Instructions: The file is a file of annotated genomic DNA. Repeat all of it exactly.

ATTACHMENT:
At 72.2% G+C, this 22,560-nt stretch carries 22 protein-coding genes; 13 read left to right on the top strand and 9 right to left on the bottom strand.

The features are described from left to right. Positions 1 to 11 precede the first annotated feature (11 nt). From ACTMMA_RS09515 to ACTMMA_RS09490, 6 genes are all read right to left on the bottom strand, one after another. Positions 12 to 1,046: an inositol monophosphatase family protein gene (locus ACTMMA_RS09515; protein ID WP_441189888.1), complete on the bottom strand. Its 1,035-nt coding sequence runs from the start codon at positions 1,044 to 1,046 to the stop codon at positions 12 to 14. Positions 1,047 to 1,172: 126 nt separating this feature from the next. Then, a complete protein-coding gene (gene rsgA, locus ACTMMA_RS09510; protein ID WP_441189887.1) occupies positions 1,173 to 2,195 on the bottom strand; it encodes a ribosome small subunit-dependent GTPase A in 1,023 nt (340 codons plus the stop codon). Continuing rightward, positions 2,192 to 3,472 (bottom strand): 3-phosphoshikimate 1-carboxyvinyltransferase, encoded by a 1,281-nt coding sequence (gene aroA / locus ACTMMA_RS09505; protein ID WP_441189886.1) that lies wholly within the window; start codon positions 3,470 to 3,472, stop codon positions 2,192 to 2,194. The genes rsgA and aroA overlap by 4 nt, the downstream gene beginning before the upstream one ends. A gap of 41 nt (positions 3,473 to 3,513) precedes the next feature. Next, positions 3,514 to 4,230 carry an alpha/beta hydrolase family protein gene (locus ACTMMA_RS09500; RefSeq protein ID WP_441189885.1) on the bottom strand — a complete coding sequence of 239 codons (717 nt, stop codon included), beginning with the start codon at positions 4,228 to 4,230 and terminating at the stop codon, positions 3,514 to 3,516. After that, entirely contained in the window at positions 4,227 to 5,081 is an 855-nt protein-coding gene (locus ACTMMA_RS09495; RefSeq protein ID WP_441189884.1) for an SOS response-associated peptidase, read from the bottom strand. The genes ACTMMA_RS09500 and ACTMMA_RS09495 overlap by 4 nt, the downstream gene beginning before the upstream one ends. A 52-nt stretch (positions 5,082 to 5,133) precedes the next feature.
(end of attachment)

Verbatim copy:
At 72.2% G+C, this 22,560-nt stretch carries 22 protein-coding genes; 13 read left to right on the top strand and 9 right to left on the bottom strand.

The features are described from left to right. Positions 1 to 11 precede the first annotated feature (11 nt). From ACTMMA_RS09515 to ACTMMA_RS09490, 6 genes are all read right to left on the bottom strand, one after another. Positions 12 to 1,046: an inositol monophosphatase family protein gene (locus ACTMMA_RS09515; protein ID WP_441189888.1), complete on the bottom strand. Its 1,035-nt coding sequence runs from the start codon at positions 1,044 to 1,046 to the stop codon at positions 12 to 14. Positions 1,047 to 1,172: 126 nt separating this feature from the next. Then, a complete protein-coding gene (gene rsgA, locus ACTMMA_RS09510; protein ID WP_441189887.1) occupies positions 1,173 to 2,195 on the bottom strand; it encodes a ribosome small subunit-dependent GTPase A in 1,023 nt (340 codons plus the stop codon). Continuing rightward, positions 2,192 to 3,472 (bottom strand): 3-phosphoshikimate 1-carboxyvinyltransferase, encoded by a 1,281-nt coding sequence (gene aroA / locus ACTMMA_RS09505; protein ID WP_441189886.1) that lies wholly within the window; start codon positions 3,470 to 3,472, stop codon positions 2,192 to 2,194. The genes rsgA and aroA overlap by 4 nt, the downstream gene beginning before the upstream one ends. A gap of 41 nt (positions 3,473 to 3,513) precedes the next feature. Next, positions 3,514 to 4,230 carry an alpha/beta hydrolase family protein gene (locus ACTMMA_RS09500; RefSeq protein ID WP_441189885.1) on the bottom strand — a complete coding sequence of 239 codons (717 nt, stop codon included), beginning with the start codon at positions 4,228 to 4,230 and terminating at the stop codon, positions 3,514 to 3,516. After that, entirely contained in the window at positions 4,227 to 5,081 is an 855-nt protein-coding gene (locus ACTMMA_RS09495; RefSeq protein ID WP_441189884.1) for an SOS response-associated peptidase, read from the bottom strand. The genes ACTMMA_RS09500 and ACTMMA_RS09495 overlap by 4 nt, the downstream gene beginning before the upstream one ends. A 52-nt stretch (positions 5,082 to 5,133) precedes the next feature.